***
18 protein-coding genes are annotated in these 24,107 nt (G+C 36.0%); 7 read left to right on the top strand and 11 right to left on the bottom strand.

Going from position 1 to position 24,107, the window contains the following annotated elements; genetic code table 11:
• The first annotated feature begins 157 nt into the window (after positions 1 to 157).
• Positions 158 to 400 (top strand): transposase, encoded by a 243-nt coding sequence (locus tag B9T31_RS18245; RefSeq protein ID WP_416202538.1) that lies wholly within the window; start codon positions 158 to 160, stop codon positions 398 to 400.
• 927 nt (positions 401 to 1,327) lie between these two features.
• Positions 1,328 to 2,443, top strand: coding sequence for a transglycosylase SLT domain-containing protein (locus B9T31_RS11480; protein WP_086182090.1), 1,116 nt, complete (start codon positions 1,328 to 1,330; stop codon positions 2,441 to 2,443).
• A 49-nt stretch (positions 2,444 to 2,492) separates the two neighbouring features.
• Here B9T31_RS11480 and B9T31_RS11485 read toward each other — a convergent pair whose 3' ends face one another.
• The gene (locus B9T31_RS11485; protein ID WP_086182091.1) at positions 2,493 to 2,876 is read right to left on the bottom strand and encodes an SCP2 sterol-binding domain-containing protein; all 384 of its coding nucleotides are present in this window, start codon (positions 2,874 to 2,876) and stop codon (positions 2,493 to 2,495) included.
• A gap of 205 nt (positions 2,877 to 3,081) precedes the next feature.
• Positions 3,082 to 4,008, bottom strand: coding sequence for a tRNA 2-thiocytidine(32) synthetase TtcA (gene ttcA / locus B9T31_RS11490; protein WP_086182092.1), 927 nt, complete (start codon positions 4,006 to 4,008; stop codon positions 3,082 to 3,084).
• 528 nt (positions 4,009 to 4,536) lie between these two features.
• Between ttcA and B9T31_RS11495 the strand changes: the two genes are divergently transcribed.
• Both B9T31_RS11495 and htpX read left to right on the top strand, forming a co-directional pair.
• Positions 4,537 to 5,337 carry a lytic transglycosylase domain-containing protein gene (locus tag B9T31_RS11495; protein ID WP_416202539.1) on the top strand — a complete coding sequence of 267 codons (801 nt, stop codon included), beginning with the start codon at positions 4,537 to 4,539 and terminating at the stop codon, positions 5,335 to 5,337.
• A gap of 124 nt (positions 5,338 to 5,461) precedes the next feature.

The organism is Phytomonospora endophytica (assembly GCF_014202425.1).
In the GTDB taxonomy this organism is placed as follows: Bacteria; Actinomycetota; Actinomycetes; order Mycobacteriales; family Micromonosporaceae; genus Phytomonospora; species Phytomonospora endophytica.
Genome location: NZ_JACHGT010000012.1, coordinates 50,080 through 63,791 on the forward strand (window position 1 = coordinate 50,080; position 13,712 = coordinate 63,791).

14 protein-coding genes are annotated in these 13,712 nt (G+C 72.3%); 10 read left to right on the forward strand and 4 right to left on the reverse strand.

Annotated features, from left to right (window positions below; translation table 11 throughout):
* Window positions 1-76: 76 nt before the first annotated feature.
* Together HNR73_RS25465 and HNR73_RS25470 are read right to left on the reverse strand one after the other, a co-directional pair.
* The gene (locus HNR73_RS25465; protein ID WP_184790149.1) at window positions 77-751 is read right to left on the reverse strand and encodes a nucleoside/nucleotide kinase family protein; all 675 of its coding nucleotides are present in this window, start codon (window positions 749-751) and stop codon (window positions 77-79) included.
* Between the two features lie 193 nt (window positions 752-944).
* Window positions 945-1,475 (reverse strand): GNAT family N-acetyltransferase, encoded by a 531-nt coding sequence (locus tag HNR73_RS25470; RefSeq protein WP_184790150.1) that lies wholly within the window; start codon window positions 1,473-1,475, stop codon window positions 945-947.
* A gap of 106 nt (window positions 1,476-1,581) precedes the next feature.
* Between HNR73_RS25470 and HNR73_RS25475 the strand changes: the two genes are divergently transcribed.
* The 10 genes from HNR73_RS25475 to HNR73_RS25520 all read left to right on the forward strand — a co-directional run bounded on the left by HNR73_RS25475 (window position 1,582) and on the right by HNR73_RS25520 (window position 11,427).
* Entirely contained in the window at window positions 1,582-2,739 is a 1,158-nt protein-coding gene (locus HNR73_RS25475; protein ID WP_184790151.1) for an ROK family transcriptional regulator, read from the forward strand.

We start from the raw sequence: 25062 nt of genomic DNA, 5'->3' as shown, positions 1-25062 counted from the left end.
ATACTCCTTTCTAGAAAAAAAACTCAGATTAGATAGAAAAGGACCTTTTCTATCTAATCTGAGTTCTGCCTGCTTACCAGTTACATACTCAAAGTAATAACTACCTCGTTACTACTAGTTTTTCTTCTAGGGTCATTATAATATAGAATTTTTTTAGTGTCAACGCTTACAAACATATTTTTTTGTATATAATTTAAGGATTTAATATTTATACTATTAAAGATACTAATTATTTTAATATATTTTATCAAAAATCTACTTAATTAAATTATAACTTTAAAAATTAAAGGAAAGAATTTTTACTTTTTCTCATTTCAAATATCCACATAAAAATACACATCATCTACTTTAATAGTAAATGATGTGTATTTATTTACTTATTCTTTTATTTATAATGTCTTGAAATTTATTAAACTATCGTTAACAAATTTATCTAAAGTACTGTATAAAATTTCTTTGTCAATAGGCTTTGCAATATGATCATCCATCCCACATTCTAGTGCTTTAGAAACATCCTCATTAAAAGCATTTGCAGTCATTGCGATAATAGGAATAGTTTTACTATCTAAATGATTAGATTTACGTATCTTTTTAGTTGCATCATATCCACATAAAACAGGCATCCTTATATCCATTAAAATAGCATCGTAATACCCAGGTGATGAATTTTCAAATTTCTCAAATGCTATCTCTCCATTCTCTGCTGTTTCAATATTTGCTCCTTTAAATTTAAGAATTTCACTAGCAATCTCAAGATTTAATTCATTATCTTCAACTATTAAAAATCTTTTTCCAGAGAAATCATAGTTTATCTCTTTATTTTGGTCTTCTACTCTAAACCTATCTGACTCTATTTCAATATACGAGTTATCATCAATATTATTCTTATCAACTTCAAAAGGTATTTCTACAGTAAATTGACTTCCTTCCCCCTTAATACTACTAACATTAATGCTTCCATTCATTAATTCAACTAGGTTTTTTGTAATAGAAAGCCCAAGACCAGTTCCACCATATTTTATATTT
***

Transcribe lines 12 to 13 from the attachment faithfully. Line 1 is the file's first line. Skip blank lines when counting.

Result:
• 528 nt (positions 4,009 to 4,536) lie between these two features.
• Between ttcA and B9T31_RS11495 the strand changes: the two genes are divergently transcribed.